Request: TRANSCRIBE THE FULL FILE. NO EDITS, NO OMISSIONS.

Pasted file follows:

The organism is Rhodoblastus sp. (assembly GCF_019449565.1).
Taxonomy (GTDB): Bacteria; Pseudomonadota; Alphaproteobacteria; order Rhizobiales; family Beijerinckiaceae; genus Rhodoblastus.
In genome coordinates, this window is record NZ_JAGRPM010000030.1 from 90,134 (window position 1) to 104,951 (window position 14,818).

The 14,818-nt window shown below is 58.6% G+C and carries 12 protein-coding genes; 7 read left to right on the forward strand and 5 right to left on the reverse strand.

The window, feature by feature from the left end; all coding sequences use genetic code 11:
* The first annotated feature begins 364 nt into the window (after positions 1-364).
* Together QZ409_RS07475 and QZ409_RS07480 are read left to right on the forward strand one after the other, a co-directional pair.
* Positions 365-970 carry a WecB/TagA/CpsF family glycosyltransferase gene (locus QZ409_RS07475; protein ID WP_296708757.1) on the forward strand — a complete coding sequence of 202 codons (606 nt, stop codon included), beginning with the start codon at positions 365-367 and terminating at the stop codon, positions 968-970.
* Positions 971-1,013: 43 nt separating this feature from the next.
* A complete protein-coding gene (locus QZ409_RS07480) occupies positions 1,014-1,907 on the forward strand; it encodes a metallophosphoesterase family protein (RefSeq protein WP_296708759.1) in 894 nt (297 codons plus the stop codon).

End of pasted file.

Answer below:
The organism is Rhodoblastus sp. (assembly GCF_019449565.1).
Taxonomy (GTDB): Bacteria; Pseudomonadota; Alphaproteobacteria; order Rhizobiales; family Beijerinckiaceae; genus Rhodoblastus.
In genome coordinates, this window is record NZ_JAGRPM010000030.1 from 90,134 (window position 1) to 104,951 (window position 14,818).

The 14,818-nt window shown below is 58.6% G+C and carries 12 protein-coding genes; 7 read left to right on the forward strand and 5 right to left on the reverse strand.

The window, feature by feature from the left end; all coding sequences use genetic code 11:
* The first annotated feature begins 364 nt into the window (after positions 1-364).
* Together QZ409_RS07475 and QZ409_RS07480 are read left to right on the forward strand one after the other, a co-directional pair.
* Positions 365-970 carry a WecB/TagA/CpsF family glycosyltransferase gene (locus QZ409_RS07475; protein ID WP_296708757.1) on the forward strand — a complete coding sequence of 202 codons (606 nt, stop codon included), beginning with the start codon at positions 365-367 and terminating at the stop codon, positions 968-970.
* Positions 971-1,013: 43 nt separating this feature from the next.
* A complete protein-coding gene (locus QZ409_RS07480) occupies positions 1,014-1,907 on the forward strand; it encodes a metallophosphoesterase family protein (RefSeq protein WP_296708759.1) in 894 nt (297 codons plus the stop codon).